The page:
Conference Organiser06/05/2015 14:04:01



It is important to understand the difference between conferences, conventions, seminars, workshops, trade shows, expos and symposiums. When you are asked to manage an event such as this, you will need to market it correctly in order to attract the right type of attendee. For example, there is no point marketing an event as a ‘symposium’ (usually aimed at academics) when you really want to attract industry-specific attendees to inform them of the latest industry development. That is a  ‘conference’.  

Conferences are usually of two types:

  1. In-house - a conference held within an organisation with the employees as attendees and sometimes with guest speakers. These are usually held to inform attendees of new internal organisational or industry developments, new products, new ideas and so on.
  2. The second type of conference (often also referred to as a convention and a lot larger than the conference discussed above) includes a range of delegates from various organisations, companies and so on with multiple guest speakers. They often include individual sessions as well as a main event. They also usually focus on new industry developments and trends.

Seminars are educational events that inform (or convince) the attendees (usually on one subject but sometimes more than one) using lectures, discussions or ‘guest’ speakers. A typical seminar could be one on the superannuation or pension fund industry for example.   Many seminars are free and are a popular way to conduct business in some sectors. They are usually trying to sell the attendee something – either more training or a product or service.  

Symposiums are academic events attended by academics or students where key-expert speakers give lectures or presentations on a pre-determined subject.

Trade shows and expos are industry specific (e.g. telecommunications, horticulture, equine, motor industry etc.). They are often large events and most likely to be held on an annual basis with a range of exhibitors from the industry in question. There will be displays of products and/or services to educate/inform attendees on the latest trends and developments in the industry.

Workshops are small events with perhaps no more than 10 participants. They sometimes contain practical components. A good example is a first-aid workshop where participants firstly attend a lecture and demonstrations, then have the opportunity to put what they have learnt into practice using a dummy or the other participants.  


Organising a Conference

  • Planning – understand the event’s goals and target audience, and use this to determine what theme and what approach you will use.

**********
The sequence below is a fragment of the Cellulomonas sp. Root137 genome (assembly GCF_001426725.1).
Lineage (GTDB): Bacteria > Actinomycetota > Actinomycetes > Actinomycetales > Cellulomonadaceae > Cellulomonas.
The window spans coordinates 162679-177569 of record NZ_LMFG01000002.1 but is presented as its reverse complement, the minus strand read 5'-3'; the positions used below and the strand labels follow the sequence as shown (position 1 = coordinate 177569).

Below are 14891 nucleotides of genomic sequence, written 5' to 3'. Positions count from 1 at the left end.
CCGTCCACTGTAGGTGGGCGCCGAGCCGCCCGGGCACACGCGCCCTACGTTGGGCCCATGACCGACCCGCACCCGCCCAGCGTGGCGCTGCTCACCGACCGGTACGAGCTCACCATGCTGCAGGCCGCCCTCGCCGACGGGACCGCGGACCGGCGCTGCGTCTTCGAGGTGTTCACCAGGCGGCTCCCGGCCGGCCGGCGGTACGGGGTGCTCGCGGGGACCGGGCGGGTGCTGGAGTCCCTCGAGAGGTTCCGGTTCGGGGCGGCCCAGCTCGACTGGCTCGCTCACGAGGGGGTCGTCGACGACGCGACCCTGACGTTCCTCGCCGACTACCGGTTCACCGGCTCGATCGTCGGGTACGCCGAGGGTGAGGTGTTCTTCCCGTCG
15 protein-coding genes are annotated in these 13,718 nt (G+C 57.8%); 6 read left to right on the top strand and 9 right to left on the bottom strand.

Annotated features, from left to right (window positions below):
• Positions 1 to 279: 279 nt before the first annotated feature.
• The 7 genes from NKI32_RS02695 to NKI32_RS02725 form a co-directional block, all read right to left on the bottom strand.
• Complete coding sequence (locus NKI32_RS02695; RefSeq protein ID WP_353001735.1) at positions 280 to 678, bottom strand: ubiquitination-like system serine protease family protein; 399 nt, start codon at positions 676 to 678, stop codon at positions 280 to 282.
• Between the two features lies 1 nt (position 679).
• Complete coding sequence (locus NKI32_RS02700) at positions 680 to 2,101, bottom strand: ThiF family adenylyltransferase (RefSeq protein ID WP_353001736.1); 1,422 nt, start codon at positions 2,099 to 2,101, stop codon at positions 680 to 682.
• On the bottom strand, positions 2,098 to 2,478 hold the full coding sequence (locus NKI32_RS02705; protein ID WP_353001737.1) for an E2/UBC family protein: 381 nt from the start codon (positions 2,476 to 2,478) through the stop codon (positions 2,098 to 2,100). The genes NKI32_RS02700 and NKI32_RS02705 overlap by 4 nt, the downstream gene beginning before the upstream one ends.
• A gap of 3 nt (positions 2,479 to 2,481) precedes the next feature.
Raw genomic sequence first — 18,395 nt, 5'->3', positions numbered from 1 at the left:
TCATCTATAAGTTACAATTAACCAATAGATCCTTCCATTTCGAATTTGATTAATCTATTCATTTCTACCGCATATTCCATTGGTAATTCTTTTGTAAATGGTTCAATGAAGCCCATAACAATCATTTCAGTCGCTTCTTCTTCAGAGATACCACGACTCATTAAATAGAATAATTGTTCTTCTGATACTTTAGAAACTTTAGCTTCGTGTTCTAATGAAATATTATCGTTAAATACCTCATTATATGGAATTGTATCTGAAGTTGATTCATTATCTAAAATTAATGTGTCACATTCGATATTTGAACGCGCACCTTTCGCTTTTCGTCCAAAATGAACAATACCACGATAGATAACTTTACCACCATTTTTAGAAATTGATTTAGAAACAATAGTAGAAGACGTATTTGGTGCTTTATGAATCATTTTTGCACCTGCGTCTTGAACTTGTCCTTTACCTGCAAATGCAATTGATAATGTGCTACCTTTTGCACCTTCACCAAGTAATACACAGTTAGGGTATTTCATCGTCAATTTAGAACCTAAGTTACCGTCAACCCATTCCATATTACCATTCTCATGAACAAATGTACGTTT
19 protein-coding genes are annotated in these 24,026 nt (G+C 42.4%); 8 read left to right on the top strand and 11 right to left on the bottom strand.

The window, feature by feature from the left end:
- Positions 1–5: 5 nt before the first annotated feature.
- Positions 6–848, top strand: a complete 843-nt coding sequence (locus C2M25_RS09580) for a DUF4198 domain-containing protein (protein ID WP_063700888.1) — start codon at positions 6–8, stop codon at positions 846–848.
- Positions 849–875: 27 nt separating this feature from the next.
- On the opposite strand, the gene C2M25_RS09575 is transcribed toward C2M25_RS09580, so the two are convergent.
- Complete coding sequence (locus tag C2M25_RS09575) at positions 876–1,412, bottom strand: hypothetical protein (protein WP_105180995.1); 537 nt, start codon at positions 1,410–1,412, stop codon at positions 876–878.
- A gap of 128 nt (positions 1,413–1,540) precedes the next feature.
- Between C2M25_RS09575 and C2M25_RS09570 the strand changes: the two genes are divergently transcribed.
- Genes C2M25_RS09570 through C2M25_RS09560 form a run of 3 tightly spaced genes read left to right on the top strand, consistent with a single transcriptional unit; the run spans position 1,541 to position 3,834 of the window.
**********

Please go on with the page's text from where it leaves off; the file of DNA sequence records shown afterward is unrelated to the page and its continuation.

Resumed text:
• Know your budget restrictions (this dictates what you can offer and where). 
  • Choose a suitable venue. It must suit the needs of the conference. Do a thorough site inspection - think of size, access, quality, safety, catering or suitable eating areas, parking, price and any other resources it may offer. Does it match the expectations of the event?
  • Set dates and book the venue (try not to clash with other similar events held at the same time).
  • Develop the conference program – keep it well paced and interesting. Alter timeframes for individual sessions (some short some longer) also include plenty of breaks and/or a change of pace to ensure energy levels are sustained. 
  • Have ready access to water and easy access to toilet facilities
  • Promote the conference - conferences that not in-house need to be promoted well in advance of the event. Use normal marketing tools such as media releases, websites, advertisements, social media, journals, magazines etc. 
  • Send out invitations, via mail, email, social media etc., and set up a link to a ticketing system on a website. 
  • Develop the conference material – keep it concise (consider using a ‘show bag’ that is easy for attendees to carry and don’t overload it). Make sure all the material you include, such as name-tags, tickets, programs etc., are produced to the predetermined ‘theme’ for the conference (i.e. colours, quality etc.).
  • Decide what equipment you need and where you need it (e.g. a lectern? AV equipment, sound system, lighting, etc. etc.).
  • Design the layout and seating – make sure seating is comfortable and that the design suits the type of conference being held. Large conferences often use auditorium style seating, smaller types may use the classroom style or U-shaped style seating. Some may be more informal with attendees spending some time ‘roaming’ the room and others sitting.  
  • Make sure you have the right audio-visual equipment required which is set up and tested on the day.  Everything MUST work perfectly
  • Make sure screens are positioned so everyone can see them without straining.
    Contact all your guest speakers and make sure they understand their timeline and time frame
  • Book caterers – select a menu and the appropriate presentation and service. Make sure that the meal-breaks and catering service align – you don’t want meal breaks intruding into conference activities because they took longer than predicted. 
  • Conduct a run-through rehearsal before the event. Make sure that you have allocated enough time to register attendees, for them to meet and greet each other, and to get to their positions on time. Check safety procedures and safety equipment on the day.